I propose, as I have in many of my academic writings and conversations that within all of us is a vital need to create, even within the most anti-creative of us. My father may be a perfect example of this when he eschews all creative activity because it distracts from “more important things” in life, like making money, making babies and raising a family, and a myriad of other activities that he does not view as creative, viewed through the lens of his Italian family culture. Yet, my father can take a broken down bicycle and lawnmower and make them sing. And he sculpts, but not in a traditional “artistic” sense. He can take a piece of animal flesh and carve it into shapes that no other meat cutter I have ever met can do. I call my father the anti-creative artist. And then there is me with the need to write, a need for music and making music mixes, and a need to draw that out of others. Perspective is everything for all of us.

Krippner (2011) explore creativity from a waking consciousness and a variety of alternative states, primarily the latter, but it is more of an overview. While important and valuable, overviews of such complex topics don’t include everything and they always compel me to dig deeper into the sources that are referenced. This is no different. However, I did find it intriguing, but not surprising that early researchers equated schizophrenic psychotic states with altered consciousness states stimulated by a variety of natural and manufactured drugs. Interestingly, I have read recent accounts in a few journals where researchers are experimenting with LSD to help minimize psychotic states in schizophrenics.

Krippner (2011) also presents an overview of some well-known experiments with well-known creatives (including Aldous Huxley) discussing their experiences with LSD and their positive effects on their creativity, but fails to mention others who are known to have taken these experiments further and better known, including Dr. Richard Alpert (aka Ram Dass who rejected artificial stimulation shortly after his experiments), Timothy Leary, and Terence McKenna. Later, he cites research studies with an LSD high-dose, low-dose, and control group of college students to measure their creativity. Not surprisingly, the high-dose LSD groups exhibited a higher rate of creative activity which supports what I have read in the past, especially with probably the most well-known experiment, the Beatles creation of “Sgt. Pepper’s Lonely Hearts Club Band.”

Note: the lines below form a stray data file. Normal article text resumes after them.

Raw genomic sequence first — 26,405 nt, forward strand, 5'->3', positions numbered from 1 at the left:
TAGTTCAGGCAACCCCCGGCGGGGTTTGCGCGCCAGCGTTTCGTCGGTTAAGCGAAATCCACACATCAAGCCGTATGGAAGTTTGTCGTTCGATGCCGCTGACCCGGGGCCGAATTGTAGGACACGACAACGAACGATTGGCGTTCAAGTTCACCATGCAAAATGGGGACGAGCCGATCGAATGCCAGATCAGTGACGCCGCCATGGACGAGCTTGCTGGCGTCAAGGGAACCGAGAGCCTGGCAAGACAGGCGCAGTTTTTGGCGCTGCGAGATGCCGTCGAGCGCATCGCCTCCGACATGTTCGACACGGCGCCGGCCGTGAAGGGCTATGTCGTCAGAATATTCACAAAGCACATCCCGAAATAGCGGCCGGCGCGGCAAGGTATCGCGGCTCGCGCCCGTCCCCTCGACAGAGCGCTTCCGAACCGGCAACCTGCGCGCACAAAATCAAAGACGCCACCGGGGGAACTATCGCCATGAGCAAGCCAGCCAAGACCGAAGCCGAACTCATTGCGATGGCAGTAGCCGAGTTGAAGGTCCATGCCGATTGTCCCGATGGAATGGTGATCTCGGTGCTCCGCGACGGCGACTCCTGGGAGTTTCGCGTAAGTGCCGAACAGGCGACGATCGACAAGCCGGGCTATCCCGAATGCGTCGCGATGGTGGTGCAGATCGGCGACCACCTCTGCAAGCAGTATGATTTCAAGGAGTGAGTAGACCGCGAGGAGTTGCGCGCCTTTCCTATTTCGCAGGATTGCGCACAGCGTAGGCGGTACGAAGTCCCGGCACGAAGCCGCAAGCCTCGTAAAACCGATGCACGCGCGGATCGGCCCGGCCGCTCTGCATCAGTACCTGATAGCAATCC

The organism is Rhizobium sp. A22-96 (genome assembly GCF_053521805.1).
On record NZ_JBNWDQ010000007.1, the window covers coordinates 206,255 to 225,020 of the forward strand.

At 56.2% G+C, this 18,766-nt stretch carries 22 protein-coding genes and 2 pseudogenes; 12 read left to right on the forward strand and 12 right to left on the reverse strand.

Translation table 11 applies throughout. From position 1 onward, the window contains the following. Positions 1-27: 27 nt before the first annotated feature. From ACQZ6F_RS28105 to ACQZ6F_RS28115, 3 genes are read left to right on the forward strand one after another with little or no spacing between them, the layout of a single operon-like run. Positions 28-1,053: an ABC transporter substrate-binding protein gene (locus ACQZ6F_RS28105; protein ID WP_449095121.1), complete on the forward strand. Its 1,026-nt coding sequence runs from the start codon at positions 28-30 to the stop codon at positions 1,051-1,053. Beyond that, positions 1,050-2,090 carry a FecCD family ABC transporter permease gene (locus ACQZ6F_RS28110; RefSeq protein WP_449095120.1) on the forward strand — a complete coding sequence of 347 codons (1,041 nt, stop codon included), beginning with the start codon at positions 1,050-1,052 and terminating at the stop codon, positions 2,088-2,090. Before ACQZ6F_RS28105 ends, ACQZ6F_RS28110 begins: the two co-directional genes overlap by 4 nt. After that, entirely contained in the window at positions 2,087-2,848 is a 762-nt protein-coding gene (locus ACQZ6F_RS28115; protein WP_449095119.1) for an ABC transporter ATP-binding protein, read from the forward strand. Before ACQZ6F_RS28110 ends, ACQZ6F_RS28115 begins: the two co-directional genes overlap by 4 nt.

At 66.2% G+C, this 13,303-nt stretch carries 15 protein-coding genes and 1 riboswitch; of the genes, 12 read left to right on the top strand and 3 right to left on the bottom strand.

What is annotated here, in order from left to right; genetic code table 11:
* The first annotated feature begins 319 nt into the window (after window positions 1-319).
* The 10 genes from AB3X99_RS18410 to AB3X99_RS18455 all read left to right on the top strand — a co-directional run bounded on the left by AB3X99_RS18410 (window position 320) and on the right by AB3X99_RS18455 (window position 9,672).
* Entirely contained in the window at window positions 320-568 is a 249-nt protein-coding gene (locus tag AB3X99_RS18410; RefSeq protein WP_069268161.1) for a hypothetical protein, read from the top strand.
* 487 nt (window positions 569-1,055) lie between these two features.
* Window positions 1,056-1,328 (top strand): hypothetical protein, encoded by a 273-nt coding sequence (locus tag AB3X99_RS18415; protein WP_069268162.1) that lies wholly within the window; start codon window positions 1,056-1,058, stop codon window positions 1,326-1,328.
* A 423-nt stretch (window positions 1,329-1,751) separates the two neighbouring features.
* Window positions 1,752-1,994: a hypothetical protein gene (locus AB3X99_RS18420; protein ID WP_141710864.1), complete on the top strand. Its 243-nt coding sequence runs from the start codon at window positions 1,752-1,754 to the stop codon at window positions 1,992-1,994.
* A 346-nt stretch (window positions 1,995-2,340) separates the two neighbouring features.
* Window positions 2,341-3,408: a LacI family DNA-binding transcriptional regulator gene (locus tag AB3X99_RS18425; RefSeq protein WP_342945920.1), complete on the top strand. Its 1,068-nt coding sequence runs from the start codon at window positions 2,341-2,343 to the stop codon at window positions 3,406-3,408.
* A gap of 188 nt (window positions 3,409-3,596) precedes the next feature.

Combs & Krippner (2007) explore the subject of creativity at a much deeper level, including the mystical as well as the everyday. What is most intriguing here is the idea, that, “primal aspect of the psyche that resists cultural conditioning because of both its intense embodiment and its deep connection to transcendent inspiration and experience.” There are so many experiences that belong here: anarchism, “teenage” rebellion, artistic iconoclasm. We are all of these. For without nonconformists of all colors, shapes and sizes, how would evolution of the human race transcend time, space, and political stagnancy? The authors explore this through spirituality as well as stages of human growth. However, those stages have to be nurtured by parents or elders to encourage that creative growth. What if they are not? What if they are suppressed in an environment and a culture that does not value creativity at all or evolutionary creativity after a certain age? It is these cases that are both sad and encourage anti-authoritarian actions mentioned above that are necessary for the human race, and indeed, creativity to evolve. While this article is a much more in depth overview, the authors fail to explore this idea throughout the literature.

With their discourse of mythic consciousness, I would have liked to have seen a discussion of some of Joseph Campbell’s contribution to this research, given that the authors transition from creativity to collective and personal mythologies, but there are none. However, they give voice to our individual creative consciousness that each of us depend upon to survive. If it isn’t imaginary friends when we are children, doodling whole worlds of a graphic novel in public school, painting vast landscapes of unknown worlds as an acclaimed fine artist, or describing vast unknown planets underground and the characters that live and breathe and evolve there, it would be something else. This creativity and our vast consciousness that allows us to create such worlds, we would not be human, we would stagnate and die.


Combs, A. & Krippner, S. (2007). Structures of consciousness and creativity: Opening the doors of perception. In R. Richards (Ed.), Everyday creativity and new views of human nature: Psychological, social, and spiritual perspectives (pp. 131-149). Washington, DC: American Psychological Association. DOI 10.1037/11595-010. (Saybrook Library > Books > PsycBOOKS (Links to an external site.)).

Krippner, S. (2011). Altered and transitional states. In M. A. Runco & S. R. Pritzker (Eds.), Encyclopedia of creativity (2nd ed, pp. 33-39). Burlington, MA: Academic Press. DOI 10.1016/B978-0-12-375038-9.00237-5. (Saybrook Library > Reference Collection > Encyclopedia of Creativity (2nd Ed.) (Links to an external site.))